April 2011

Georgia is getting a much-needed change to its evidence code, and Colin Miller’s Law Prof Blog has the post I’ve been wanting to read about it. Professor Miller does two things really well in his post. First, he points out that Georgia is finally catching up with the rest of the nation as we

I’ve been following this case closely because the Georgia Association of Criminal Defense Lawyers submitted an amicus brief on behalf of the Appellant.  In a nutshell, the trial court disqualified the former DeKalb School Superintendant’s law firm where there actually was no conflic; rather, there was the speculative potential for a conflict where the clients

maps.jpgAs I’ve mentioned before, I make many prison visits. It’s part of the job in Georgia appellate practice. All the appellate courts, the parole board, and most of the counties where convictions originate are in or near Atlanta. And most of the prisons are south of Macon. I’ve learned some things over time about how

what's your story.jpgAppellate writers face some of the same challenges that novelists and other artists face. Those things include procrastination, anxiety, self-defeating thoughts, and even alcoholism and other types of drug abuse. A brief is a peculiar type of artistic endeavor, and such things are tough. To make things worse, if you represent the appellant, the finder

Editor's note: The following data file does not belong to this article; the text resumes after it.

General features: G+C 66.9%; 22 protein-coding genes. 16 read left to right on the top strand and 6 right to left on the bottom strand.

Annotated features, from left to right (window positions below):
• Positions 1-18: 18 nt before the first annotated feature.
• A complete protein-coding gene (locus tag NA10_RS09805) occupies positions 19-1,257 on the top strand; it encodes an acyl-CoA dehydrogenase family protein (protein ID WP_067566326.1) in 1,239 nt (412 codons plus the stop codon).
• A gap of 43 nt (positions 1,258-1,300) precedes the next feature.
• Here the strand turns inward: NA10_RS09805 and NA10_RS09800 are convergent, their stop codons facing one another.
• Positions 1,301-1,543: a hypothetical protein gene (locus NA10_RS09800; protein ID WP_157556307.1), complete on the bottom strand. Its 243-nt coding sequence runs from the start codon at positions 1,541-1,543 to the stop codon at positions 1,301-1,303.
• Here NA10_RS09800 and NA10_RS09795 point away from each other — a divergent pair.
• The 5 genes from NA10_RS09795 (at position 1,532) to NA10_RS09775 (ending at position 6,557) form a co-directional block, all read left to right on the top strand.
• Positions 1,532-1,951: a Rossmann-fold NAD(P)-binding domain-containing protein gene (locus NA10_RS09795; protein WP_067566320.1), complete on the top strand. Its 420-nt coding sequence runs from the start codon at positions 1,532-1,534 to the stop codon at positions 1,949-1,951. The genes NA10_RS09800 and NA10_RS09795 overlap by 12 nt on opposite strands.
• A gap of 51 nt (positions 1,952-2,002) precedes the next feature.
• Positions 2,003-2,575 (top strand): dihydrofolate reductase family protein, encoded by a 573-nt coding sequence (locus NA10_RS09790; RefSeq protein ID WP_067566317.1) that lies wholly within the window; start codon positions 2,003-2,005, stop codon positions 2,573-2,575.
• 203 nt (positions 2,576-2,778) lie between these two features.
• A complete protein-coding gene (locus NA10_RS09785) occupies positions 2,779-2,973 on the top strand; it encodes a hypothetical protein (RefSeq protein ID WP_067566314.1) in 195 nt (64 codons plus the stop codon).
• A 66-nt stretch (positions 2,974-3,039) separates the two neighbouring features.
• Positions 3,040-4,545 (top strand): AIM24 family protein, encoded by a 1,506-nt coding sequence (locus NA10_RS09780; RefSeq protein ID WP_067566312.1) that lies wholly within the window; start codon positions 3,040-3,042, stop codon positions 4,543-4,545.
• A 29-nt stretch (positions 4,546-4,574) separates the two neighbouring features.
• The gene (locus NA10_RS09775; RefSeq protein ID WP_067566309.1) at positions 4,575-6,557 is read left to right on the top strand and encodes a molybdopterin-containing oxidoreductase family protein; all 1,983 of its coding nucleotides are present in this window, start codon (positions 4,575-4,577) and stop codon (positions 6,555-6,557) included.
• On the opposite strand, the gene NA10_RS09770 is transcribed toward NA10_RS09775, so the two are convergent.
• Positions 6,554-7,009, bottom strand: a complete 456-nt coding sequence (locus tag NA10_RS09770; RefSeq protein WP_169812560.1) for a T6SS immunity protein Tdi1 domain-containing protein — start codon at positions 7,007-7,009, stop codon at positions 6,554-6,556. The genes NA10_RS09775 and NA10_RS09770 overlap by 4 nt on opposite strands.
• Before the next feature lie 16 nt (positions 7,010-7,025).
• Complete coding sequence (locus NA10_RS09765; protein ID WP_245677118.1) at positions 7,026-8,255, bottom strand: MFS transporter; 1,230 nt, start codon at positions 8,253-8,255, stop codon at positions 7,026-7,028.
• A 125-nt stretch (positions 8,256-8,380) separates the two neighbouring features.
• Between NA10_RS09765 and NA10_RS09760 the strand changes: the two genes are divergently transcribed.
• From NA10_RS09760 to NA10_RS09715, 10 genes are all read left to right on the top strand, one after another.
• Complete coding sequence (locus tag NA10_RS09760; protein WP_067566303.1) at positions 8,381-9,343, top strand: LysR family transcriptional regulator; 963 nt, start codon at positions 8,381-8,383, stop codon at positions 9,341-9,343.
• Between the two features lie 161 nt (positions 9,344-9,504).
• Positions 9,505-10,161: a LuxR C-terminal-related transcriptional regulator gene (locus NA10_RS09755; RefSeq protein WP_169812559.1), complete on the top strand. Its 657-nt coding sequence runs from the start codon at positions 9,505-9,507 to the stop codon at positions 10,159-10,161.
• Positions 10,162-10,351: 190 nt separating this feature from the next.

crossed fingers.jpgA few days ago, I met with two perspective families of potential parole clients. They had different kinds of problems. I had seen both problems before. The first had a loved one who was ten years into a twenty-year sentence for armed robbery. The second had a loved one who was puzzled that he had been in prison for more than four years already for a ten-year prison sentence for possession with intent. In the first case, a competing attorney I had never heard of had offered an outstanding deal to represent them for parole on the armed robbery conviction. In the second instance, the legal advice came pre-plea. The law had negotiated a trafficking charge into a lesser offense for possession with intent to distribute. The lawyer advised the client to take it because he would be out after serving a third of his prison time. The family wanted a lawyer to work on parole but also to figure out what the hold-up was. In these two clients, I encountered the three things people don’t know about parole in Georgia.

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Calendar.JPGAs a father of three children (one still in a car seat and one in a booster) and as an appeals lawyer in Georgia, I get two recurring and related questions. From the children, on car trips, I frequently hear, “Are we there yet?” From my clients and their families, I frequently hear, “when will